Claude Henri de Rouvroy, comte de Saint-Simon, often referred to as Henri de Saint-Simon (17 October 1760–19 May 1825) was a French utopian socialist thinker. Saint-Simon was born in Paris. He belonged to a younger branch of the family of the duc de Saint-Simon. He claimed his education was directed by Jean le Rond d'Alembert, though no proof of this exists; it is likely that Saint-Simon himself invented this false intellectual pedigree. At the age of sixteen he was in America helping the Thirteen Colonies in the American Revolution against Britain. From his youth, Saint-Simon was highly ambitious. He ordered his valet to wake him every morning with, "Remember, monsieur le comte, that you have great things to do."] Among his early schemes was one to connect the Atlantic and the Pacific by a canal, and another to construct a canal from Madrid to the sea He was imprisoned in the Luxembourg Palace in Paris during the Terror. He took no part of any importance in the Revolution, although he profited from it by amassing a sizable fortune through land speculation; he said that this was motivated not by self-interest but by the desire to facilitate his future projects. Early career
When he was nearly 40 he went through a varied course of study and experiment to enlarge and clarify his view of things. One of these experiments was an unhappy marriage — undertaken so that he might have a salon. After a year's duration the marriage was dissolved by mutual consent. The result of his experiments was that he found himself completely impoverished, and lived in penury for the remainder of his life. The first of his numerous writings, Lettres d'un habitant de Genève, appeared in 1802; but his early writings were mostly scientific and political. In 1817 he began in a treatise entitled L'Industrie to propound his socialistic views, which he further developed in L'Organisateur (1819), a periodical on which Augustin Thierry and Auguste Comte collaborated. The first number caused a sensation, though one that brought few converts. In 1821 appeared Du système industriel, and in 1823–1824 Catéchisme des industriels. The last and most important expression of his views is the Nouveau Christianisme (1825), which he left unfinished. For many years before his death, Saint-Simon had been reduced to the direst straits. He was obliged to accept a laborious post, working nine hours a day for £40 a year, to live on the generosity of a former valet, and finally to solicit a small pension from his family. In 1823 he attempted suicide in despair, losing his sight in one eye. Only very late in his career did he link up with a few ardent disciples. Politics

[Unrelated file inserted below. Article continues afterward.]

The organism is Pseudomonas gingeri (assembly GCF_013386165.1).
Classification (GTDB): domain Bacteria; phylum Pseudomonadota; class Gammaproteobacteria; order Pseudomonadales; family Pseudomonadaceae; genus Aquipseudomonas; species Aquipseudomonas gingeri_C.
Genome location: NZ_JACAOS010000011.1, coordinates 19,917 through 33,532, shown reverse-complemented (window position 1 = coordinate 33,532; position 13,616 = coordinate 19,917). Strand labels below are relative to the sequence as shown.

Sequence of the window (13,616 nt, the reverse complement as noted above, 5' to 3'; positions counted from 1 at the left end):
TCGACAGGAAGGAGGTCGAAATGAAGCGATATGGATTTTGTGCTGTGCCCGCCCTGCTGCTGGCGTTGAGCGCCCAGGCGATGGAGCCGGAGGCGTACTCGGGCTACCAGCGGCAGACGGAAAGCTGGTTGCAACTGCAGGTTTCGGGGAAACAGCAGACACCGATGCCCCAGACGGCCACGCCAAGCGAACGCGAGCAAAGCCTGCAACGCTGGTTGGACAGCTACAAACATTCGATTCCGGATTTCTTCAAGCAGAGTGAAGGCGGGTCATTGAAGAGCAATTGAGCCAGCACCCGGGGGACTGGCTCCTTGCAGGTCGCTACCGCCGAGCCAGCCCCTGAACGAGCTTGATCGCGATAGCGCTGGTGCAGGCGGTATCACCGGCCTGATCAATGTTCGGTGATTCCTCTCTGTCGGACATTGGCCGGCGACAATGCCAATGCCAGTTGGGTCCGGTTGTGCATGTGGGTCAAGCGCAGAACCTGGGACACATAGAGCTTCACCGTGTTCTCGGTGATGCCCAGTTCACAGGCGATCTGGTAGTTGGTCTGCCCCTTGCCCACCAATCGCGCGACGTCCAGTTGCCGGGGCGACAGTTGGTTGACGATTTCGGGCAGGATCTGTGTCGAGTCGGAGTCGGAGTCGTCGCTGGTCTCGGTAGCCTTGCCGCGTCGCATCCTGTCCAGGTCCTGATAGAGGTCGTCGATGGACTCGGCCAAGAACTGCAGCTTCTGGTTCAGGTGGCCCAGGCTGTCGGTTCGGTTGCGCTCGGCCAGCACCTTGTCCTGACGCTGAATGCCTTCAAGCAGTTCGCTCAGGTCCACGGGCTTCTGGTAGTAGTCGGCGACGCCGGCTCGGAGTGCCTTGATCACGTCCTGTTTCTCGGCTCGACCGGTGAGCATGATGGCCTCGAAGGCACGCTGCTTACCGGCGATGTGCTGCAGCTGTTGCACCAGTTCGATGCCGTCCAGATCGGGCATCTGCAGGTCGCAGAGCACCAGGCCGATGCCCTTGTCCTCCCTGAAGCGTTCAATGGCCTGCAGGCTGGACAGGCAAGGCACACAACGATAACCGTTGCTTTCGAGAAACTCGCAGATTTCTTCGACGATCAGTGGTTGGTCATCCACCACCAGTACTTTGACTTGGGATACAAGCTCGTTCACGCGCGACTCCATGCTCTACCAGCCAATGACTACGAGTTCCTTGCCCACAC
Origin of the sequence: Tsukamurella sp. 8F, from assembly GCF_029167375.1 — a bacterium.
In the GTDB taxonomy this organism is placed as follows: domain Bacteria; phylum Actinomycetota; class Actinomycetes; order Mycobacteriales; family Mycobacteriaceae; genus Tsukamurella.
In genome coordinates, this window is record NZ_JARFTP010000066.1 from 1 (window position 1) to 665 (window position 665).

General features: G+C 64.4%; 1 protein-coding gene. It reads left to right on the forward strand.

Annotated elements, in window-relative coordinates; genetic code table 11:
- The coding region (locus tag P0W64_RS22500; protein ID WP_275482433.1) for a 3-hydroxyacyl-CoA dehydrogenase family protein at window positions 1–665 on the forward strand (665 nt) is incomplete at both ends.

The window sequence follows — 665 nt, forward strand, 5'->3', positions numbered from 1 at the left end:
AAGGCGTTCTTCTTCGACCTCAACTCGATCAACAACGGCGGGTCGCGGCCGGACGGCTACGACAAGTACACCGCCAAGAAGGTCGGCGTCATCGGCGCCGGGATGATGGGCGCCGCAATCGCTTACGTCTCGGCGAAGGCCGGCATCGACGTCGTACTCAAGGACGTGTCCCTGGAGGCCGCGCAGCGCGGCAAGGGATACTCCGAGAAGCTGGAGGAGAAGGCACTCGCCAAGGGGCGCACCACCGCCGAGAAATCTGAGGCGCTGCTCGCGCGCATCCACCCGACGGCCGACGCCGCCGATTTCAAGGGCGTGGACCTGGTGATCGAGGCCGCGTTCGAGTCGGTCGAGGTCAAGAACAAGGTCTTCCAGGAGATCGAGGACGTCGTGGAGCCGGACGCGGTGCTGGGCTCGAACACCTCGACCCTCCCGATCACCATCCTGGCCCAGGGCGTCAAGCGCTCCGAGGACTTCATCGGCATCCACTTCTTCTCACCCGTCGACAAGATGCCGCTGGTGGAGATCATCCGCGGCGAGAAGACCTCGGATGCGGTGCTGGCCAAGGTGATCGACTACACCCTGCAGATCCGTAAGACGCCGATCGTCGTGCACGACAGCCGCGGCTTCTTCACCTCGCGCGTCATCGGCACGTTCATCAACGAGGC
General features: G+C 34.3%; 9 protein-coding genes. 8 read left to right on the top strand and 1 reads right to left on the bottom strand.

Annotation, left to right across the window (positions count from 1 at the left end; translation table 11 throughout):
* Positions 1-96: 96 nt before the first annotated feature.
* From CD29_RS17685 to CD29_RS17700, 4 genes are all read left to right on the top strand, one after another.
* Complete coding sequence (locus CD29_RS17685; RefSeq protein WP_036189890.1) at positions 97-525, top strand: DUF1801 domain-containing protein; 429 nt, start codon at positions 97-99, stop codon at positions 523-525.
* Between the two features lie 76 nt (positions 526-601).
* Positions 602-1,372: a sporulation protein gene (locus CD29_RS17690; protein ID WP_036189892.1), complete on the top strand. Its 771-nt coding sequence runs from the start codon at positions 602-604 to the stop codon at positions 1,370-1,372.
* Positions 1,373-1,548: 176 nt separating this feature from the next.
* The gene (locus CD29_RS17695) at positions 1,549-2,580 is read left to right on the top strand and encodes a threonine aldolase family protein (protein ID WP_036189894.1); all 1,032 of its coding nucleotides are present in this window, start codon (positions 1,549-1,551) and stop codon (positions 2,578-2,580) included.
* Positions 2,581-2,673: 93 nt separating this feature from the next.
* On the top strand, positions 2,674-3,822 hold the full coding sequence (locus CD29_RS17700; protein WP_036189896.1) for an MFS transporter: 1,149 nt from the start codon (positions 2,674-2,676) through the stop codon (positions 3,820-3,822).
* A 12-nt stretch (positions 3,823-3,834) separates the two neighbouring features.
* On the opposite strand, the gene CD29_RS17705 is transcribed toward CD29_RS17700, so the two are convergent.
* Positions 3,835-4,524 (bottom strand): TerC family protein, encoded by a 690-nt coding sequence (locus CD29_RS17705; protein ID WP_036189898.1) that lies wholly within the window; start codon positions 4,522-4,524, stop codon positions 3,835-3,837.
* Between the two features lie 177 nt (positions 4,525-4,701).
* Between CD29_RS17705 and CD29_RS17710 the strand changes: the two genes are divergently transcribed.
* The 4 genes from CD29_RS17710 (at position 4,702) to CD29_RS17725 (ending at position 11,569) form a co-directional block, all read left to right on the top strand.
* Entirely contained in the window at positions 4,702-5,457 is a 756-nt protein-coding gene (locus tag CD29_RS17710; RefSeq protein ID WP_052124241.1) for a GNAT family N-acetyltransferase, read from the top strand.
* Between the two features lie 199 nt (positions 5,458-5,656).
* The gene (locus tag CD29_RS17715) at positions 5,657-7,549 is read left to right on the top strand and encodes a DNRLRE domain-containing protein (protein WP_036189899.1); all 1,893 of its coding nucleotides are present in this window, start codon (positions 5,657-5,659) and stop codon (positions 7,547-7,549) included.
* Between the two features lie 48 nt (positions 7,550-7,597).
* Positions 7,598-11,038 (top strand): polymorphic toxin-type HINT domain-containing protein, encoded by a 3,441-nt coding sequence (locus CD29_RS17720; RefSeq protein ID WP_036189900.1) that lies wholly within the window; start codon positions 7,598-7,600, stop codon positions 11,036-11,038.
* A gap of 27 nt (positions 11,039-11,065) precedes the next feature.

As a thinker Saint-Simon was not particularly systematic, but his great influence on modern thought is undeniable, both as the historic founder of French socialism, which influenced the thought of Karl Marx, and as suggesting much of Auguste Comte's theory of industrial progress, which in turn influenced Émile Durkheim. Apart from the details of his socialist teaching, which are vague and unsystematic, the ideas of Saint-Simon as to the reconstruction of society are very simple. One of these ideas is "the Hand of Greed," the image Saint-Simon uses to describe the basic avarice of human beings. In the simplest forms of society, human beings try to survive. All people therefore have the motivation to try to gain a higher place in society, no matter how insignificant the higher statuses at which their aim may be. To create his form of utopian socialism, society must eradicate this way of thinking and behaving over time through education. His opinions were conditioned by the French Revolution and by the feudal and military system still prevalent in France. In opposition to the destructive liberalism of the Revolution he insisted on the necessity of a new and positive reorganization of society. So far was he from advocating fresh social revolt that he appealed to Louis XVIII to begin building the new...
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